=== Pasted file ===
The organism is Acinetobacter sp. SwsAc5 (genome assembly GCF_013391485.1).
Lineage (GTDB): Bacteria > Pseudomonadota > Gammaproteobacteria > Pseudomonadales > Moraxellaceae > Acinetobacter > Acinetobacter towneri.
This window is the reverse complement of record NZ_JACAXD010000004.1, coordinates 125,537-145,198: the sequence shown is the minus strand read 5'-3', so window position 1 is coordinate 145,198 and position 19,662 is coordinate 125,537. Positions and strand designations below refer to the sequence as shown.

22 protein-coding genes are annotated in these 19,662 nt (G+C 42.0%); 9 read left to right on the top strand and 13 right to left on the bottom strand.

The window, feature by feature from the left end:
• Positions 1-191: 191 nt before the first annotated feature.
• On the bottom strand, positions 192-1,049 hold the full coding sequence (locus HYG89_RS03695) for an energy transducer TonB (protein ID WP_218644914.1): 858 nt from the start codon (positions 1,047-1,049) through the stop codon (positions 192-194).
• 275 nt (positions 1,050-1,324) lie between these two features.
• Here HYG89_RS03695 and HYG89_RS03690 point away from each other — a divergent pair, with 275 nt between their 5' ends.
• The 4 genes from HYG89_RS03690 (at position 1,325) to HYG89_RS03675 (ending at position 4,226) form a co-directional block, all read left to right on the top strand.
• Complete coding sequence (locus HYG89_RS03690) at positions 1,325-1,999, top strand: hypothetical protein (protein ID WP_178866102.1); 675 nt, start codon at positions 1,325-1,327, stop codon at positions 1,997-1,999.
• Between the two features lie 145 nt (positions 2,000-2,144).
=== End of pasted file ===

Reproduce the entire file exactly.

The organism is Acinetobacter sp. SwsAc5 (genome assembly GCF_013391485.1).
Lineage (GTDB): Bacteria > Pseudomonadota > Gammaproteobacteria > Pseudomonadales > Moraxellaceae > Acinetobacter > Acinetobacter towneri.
This window is the reverse complement of record NZ_JACAXD010000004.1, coordinates 125,537-145,198: the sequence shown is the minus strand read 5'-3', so window position 1 is coordinate 145,198 and position 19,662 is coordinate 125,537. Positions and strand designations below refer to the sequence as shown.

22 protein-coding genes are annotated in these 19,662 nt (G+C 42.0%); 9 read left to right on the top strand and 13 right to left on the bottom strand.

The window, feature by feature from the left end:
• Positions 1-191: 191 nt before the first annotated feature.
• On the bottom strand, positions 192-1,049 hold the full coding sequence (locus HYG89_RS03695) for an energy transducer TonB (protein ID WP_218644914.1): 858 nt from the start codon (positions 1,047-1,049) through the stop codon (positions 192-194).
• 275 nt (positions 1,050-1,324) lie between these two features.
• Here HYG89_RS03695 and HYG89_RS03690 point away from each other — a divergent pair, with 275 nt between their 5' ends.
• The 4 genes from HYG89_RS03690 (at position 1,325) to HYG89_RS03675 (ending at position 4,226) form a co-directional block, all read left to right on the top strand.
• Complete coding sequence (locus HYG89_RS03690) at positions 1,325-1,999, top strand: hypothetical protein (protein ID WP_178866102.1); 675 nt, start codon at positions 1,325-1,327, stop codon at positions 1,997-1,999.
• Between the two features lie 145 nt (positions 2,000-2,144).